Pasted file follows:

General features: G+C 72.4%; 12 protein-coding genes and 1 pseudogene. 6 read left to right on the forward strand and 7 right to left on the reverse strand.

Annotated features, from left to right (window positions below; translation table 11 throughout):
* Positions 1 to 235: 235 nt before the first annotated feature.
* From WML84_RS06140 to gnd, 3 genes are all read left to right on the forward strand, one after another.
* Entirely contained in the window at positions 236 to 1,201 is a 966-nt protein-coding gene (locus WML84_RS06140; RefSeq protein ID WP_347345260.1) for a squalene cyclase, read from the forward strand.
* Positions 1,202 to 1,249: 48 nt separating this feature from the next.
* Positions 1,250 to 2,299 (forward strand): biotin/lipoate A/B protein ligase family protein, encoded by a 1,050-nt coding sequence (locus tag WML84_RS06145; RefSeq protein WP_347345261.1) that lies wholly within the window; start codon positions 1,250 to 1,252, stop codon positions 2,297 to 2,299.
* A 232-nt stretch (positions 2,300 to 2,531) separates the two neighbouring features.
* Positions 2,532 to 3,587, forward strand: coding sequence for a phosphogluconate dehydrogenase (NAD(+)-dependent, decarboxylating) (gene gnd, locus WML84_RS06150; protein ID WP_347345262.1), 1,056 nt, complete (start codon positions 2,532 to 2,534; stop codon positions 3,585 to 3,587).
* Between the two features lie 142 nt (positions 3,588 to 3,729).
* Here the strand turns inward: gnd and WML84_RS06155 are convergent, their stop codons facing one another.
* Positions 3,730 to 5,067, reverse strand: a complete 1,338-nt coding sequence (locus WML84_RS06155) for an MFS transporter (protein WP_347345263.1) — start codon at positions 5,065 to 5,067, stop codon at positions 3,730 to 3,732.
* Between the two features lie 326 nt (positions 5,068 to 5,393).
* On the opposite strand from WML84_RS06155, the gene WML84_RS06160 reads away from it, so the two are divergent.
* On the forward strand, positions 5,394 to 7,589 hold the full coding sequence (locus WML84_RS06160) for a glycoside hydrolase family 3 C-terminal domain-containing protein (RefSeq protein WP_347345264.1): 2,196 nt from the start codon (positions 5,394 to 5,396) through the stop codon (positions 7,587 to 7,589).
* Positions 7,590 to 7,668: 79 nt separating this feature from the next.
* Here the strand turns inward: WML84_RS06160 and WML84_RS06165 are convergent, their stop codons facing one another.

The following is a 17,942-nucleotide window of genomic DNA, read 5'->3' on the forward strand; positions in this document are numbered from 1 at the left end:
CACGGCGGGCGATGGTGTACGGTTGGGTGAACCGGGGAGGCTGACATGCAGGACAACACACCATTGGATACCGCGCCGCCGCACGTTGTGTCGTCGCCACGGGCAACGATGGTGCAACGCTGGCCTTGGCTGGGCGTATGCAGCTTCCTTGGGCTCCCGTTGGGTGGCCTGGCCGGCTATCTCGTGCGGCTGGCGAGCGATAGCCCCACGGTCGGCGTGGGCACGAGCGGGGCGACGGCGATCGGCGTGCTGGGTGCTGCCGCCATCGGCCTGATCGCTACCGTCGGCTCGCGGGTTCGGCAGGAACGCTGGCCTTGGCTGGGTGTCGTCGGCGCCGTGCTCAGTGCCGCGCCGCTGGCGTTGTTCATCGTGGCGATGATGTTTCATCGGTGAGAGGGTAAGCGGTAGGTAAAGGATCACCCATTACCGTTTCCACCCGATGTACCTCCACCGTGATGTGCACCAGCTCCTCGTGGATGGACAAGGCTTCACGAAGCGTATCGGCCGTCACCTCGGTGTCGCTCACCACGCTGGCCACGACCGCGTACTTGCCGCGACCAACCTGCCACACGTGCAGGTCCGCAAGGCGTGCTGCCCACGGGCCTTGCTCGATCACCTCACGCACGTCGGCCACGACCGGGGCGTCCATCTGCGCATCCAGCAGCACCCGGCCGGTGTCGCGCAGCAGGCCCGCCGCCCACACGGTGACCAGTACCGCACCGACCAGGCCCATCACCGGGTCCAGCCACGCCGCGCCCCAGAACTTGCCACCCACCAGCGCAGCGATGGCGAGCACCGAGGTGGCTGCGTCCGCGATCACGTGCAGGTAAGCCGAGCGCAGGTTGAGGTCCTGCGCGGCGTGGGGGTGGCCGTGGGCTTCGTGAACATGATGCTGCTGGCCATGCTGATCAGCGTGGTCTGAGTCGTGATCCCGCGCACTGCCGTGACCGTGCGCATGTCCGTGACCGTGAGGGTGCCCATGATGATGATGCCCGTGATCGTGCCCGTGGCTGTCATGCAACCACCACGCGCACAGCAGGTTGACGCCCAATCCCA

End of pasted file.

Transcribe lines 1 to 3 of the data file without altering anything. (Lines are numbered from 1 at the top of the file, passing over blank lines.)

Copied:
General features: G+C 72.4%; 12 protein-coding genes and 1 pseudogene. 6 read left to right on the forward strand and 7 right to left on the reverse strand.

Annotated features, from left to right (window positions below; translation table 11 throughout):
* Positions 1 to 235: 235 nt before the first annotated feature.